Arab is a city in Marshall and Cullman counties in the northern part of the U.S. state of Alabama, located 10 miles (16 km) from Guntersville Lake and Guntersville Dam, and is included in the Huntsville-Decatur Combined Statistical Area. As of the 2010 census, the population of the city was 8,050.
What is now Arab was established by Stephen Tuttle Thompson in the 1840s, and was originally known as Thompson's Village. The current name of the town was an unintentional misspelling by the U.S. Postal Service in 1882 of the city's intended name, taken from Arad Thompson, the son of the town founder, who had applied for a post office that year. "Arad" was one of three names sent to the Postal Service for consideration, the others being "Ink" and "Bird". Arab has frequently been noted on lists of unusual place names.
Arab was incorporated in 1892.
As late as 1990, Arab was a sundown town, with a sign warning African Americans not to stay in Arab after dark and, historically, even barring them during the day. Ku Klux Klan material has been disseminated multiple times in Arab in recent years. While Alabama is 26% black, in the 2000 census 0.18% of the population of Arab was black.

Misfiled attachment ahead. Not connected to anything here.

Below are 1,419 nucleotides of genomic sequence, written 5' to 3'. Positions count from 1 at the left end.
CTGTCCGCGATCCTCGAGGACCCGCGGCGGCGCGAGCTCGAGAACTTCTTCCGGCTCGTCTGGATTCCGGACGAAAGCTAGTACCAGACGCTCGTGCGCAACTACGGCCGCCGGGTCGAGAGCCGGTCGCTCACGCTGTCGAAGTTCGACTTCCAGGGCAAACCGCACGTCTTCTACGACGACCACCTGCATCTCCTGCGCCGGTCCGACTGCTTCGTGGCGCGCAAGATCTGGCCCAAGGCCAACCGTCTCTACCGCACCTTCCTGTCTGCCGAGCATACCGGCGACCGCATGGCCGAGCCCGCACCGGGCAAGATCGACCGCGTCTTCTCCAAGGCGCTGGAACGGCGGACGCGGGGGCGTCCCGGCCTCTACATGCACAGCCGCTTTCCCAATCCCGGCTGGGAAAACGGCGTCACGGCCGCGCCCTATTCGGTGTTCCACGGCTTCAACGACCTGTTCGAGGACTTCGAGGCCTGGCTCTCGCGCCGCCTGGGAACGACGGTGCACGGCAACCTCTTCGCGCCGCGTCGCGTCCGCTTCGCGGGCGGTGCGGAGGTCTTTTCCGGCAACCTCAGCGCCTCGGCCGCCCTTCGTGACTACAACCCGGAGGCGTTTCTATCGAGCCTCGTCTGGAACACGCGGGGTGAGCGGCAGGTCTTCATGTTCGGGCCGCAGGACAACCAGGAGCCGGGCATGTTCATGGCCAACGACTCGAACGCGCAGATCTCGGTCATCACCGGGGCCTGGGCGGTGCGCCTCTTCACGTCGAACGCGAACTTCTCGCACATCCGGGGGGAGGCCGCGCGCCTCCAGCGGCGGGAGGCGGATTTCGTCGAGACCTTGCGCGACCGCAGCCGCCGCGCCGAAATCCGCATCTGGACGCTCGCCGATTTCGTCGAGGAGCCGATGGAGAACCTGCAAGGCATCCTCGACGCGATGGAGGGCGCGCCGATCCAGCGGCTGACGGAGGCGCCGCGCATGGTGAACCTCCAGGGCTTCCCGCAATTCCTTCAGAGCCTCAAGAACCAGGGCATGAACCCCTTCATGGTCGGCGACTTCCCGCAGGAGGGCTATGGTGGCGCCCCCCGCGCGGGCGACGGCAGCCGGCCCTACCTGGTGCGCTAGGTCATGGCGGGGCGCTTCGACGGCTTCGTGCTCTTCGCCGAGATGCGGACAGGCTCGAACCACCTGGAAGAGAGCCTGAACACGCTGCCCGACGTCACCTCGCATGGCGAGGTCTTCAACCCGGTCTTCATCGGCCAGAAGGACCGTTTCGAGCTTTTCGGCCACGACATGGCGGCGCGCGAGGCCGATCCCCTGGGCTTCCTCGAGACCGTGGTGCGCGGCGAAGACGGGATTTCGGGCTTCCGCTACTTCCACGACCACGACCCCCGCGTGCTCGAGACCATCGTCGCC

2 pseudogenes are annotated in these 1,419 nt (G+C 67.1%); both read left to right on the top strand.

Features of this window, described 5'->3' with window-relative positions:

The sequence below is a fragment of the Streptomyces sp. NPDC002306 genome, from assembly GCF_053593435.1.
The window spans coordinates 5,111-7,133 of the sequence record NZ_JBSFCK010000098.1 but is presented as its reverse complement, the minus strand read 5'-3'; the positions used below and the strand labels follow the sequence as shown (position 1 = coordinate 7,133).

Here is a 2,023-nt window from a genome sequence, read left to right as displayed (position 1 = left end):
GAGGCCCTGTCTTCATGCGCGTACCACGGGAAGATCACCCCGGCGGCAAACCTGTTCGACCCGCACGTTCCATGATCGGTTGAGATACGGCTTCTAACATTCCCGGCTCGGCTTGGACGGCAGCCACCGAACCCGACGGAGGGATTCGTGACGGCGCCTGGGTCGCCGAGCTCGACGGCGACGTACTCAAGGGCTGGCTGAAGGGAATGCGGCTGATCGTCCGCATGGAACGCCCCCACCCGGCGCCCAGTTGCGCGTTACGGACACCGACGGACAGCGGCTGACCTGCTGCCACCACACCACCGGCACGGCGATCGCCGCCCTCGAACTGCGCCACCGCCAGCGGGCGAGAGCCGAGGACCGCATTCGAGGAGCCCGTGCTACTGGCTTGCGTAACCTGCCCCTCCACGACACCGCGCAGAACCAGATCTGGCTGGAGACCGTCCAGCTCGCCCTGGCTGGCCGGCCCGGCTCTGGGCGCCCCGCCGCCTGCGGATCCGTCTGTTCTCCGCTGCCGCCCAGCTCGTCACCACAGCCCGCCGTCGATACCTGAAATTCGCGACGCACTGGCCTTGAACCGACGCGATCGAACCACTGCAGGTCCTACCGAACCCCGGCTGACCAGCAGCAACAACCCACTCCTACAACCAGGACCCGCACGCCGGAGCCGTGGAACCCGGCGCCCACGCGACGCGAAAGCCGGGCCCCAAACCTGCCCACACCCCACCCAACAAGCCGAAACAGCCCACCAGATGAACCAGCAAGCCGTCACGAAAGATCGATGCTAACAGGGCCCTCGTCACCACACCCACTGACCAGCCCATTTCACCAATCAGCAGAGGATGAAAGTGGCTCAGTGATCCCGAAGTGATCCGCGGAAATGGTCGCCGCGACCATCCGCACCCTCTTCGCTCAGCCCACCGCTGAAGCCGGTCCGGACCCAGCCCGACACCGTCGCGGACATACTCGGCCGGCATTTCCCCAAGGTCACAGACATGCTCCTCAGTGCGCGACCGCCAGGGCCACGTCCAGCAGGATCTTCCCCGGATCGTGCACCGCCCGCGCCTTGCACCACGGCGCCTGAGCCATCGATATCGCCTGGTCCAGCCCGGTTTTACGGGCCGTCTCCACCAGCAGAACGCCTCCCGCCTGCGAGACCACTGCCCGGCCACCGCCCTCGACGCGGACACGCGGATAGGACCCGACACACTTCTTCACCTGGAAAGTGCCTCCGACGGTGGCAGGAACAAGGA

Arab is located on top of Brindlee Mountain at 34°19′40″N 86°29′55″W (34.327863, -86.498613). The city is primarily in southern Marshall County; a small portion extends south into Cullman County. U.S. Route 231 runs north-to-south through Arab, and State Route 69 runs east-to-west, through the city's business district.
According to the U.S. Census Bureau, the city has a total area of 13.1 square miles (34.0 km2), of which 14.0 square miles (36.3 km2) is land and 0.12 square miles (0.3 km2), or 1.02%, is water.